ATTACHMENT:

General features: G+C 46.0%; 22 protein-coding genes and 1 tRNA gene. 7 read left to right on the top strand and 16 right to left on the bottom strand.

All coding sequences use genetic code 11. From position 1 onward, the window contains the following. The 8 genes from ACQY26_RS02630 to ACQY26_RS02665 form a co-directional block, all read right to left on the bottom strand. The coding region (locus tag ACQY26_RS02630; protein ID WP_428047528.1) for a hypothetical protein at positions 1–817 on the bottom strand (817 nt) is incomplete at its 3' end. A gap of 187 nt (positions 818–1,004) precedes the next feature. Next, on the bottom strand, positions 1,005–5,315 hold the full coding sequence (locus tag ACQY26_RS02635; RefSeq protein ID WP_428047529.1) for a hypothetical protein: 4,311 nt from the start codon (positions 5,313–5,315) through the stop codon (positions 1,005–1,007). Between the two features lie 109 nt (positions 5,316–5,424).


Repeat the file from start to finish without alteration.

General features: G+C 46.0%; 22 protein-coding genes and 1 tRNA gene. 7 read left to right on the top strand and 16 right to left on the bottom strand.

All coding sequences use genetic code 11. From position 1 onward, the window contains the following. The 8 genes from ACQY26_RS02630 to ACQY26_RS02665 form a co-directional block, all read right to left on the bottom strand. The coding region (locus tag ACQY26_RS02630; protein ID WP_428047528.1) for a hypothetical protein at positions 1–817 on the bottom strand (817 nt) is incomplete at its 3' end. A gap of 187 nt (positions 818–1,004) precedes the next feature. Next, on the bottom strand, positions 1,005–5,315 hold the full coding sequence (locus tag ACQY26_RS02635; RefSeq protein ID WP_428047529.1) for a hypothetical protein: 4,311 nt from the start codon (positions 5,313–5,315) through the stop codon (positions 1,005–1,007). Between the two features lie 109 nt (positions 5,316–5,424).